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Jeff Greene's personal life, not his politics, sets him apart

What is so far most striking about billionaire Democratic Senate candidate Jeff Greene is certainly not his ideas. He's spending millions on television ads that say little except that he's an outsider, knows how to create jobs and has a sweet-looking mom.

What's most striking is how often I find myself asking him or his campaign handlers questions I never dreamed I'd be asking a statewide candidate in Florida:

When notorious Hollywood madam Heidi Fleiss lived with you for a year, were you romantic? No, he said, he was helping out a friend in need.

How about that account in respected journalist Gregory Zuckerman's book The Greatest Trade Ever about the Ukrainian strippers aboard Greene's 145-foot yacht in the Black Sea? "Jeff was traveling on his boat with his rabbi and his younger brother to visit Jewish sites in Romania and Odessa," denied campaign spokesman Paul Blank.

Then last week I had to ask the campaign to confirm that Greene had employed a gargantuan bald fellow named Steel Chambers (Eric Lepkofke) as a bodyguard. He was hired to handle security for some of Greene's legendarily lavish parties in California, the campaign explained.

"In Hollywood, in California, he's more well known than probably Michael Jordan is. He's like the man. He's been doing these Memorial Day parties at his house in Malibu the last 17 years," Chambers told us.

So what insight could Steel Chambers provide about Florida's would-be junior senator? Not a whole lot:

• "You can tell he's not too good with chicks, because he's too brilliant. I felt his awkwardness around chicks." That said, Greene was "totally loyal to his wife."

• Greene never seemed to enjoy his bashes, because he was always focused on determining who didn't belong there.

• "He's a different kind of guy to work for. You work for him, you have to know anything and everything. The two things I learned to say to him: 'I'll find out.' 'I'll take care of it.' "

Rubio, LeMieux on Bay News 9 today

Check out Republican Senate candidate Marco Rubio and Republican Sen. George LeMieux today on Political Connections. LeMieux denies he knew anything about former GOP chairman Jim Greer's secret contract with the party and said last year he thought the accusations swirling around Greer were politically motivated attacks on Crist.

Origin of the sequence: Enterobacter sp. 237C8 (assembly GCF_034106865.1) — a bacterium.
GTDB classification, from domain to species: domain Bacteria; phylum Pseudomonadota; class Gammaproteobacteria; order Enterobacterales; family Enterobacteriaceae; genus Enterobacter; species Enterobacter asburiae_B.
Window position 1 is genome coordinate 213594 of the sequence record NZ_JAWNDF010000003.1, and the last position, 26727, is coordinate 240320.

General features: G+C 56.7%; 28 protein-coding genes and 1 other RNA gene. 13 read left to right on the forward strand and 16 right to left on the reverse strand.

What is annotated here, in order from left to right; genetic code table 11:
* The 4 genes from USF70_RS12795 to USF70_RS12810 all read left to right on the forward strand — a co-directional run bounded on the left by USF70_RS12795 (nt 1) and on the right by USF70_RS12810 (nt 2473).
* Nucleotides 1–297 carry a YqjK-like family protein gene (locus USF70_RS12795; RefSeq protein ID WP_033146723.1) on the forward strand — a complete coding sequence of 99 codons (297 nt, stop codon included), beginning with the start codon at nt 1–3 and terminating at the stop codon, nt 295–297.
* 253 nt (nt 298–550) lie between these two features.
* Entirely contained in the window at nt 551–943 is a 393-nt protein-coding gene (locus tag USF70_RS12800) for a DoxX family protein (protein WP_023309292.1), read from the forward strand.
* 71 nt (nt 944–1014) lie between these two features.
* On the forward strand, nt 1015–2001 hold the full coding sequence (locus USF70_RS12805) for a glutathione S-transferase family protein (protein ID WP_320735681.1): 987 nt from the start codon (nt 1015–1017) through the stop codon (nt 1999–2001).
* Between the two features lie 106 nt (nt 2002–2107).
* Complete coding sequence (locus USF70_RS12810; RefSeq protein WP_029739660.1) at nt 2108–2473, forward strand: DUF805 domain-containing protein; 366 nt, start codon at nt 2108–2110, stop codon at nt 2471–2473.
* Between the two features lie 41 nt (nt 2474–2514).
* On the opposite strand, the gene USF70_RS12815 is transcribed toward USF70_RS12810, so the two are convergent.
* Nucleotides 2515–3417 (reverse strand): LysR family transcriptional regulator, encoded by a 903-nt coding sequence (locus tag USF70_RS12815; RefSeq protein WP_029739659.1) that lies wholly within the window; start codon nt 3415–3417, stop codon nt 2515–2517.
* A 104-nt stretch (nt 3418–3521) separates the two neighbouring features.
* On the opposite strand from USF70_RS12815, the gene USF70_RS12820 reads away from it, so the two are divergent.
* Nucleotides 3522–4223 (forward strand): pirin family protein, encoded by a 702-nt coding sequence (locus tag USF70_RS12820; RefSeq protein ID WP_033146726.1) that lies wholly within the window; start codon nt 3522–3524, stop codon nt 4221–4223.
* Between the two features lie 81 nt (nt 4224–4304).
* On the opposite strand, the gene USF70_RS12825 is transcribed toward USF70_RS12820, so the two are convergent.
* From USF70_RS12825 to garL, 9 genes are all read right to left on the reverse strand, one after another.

"I thought it was sort of reaction from the Republican Party really against the governor, with them having the ability to go after Jim as a pretext for the governor," LeMieux said.

Political Connections airs at 11 a.m. and 8 p.m. on Bay News 9.

Consultant Isay joins Charlie Crist's team

New York City media consultant Josh Isay, who mainly works with Democrats but has also worked on the independent campaigns of Sen. Joe Lieberman in 2006 and New York City Mayor Michael Bloomberg, has signed on with Charlie Crist's independent Senate campaign.

Chiles' entry could tilt race GOP's way

Lawton "Bud" Chiles III, son the of the late governor, looks like more than a long shot in his independent run for governor. But don't underestimate his potential significance in the race or how worried many Democrats are about him.

Chiles, running to the left of Democratic front-runner Alex Sink, is highly unlikely to pull many conservative voters, but he is poised to attract liberals disaffected with Sink's cautious campaign style. Chiles could win just 5 percent of the vote and deliver the Governor's Mansion to the GOP.

Adam Smith can be reached at

Loser of the week No. 1

Charlie Crist. He vouched for his longtime friend Jim Greer practically up until the cuffs were locked on the former state party chairman. And now it looks like Greer is not going to take a fall without insisting Crist knew about everything going on at the state party.

Loser of the week No. 2

Eric Holder. The U.S. attorney general last week went to New Orleans to meet with the attorneys general of Louisiana, Mississippi and Alabama about the spill rocking the Gulf Coast states. He saw no reason to invite Florida Attorney General Bill McCollum, however, with a spokeswoman eventually struggling to explain Holder started with the states "most immediately affected." Wasn't this supposed to be the administration of competence?

Jeff Greene's personal life, not his politics, sets him apart 06/05/10 [Last modified: Saturday, June 5, 2010 7:59pm]
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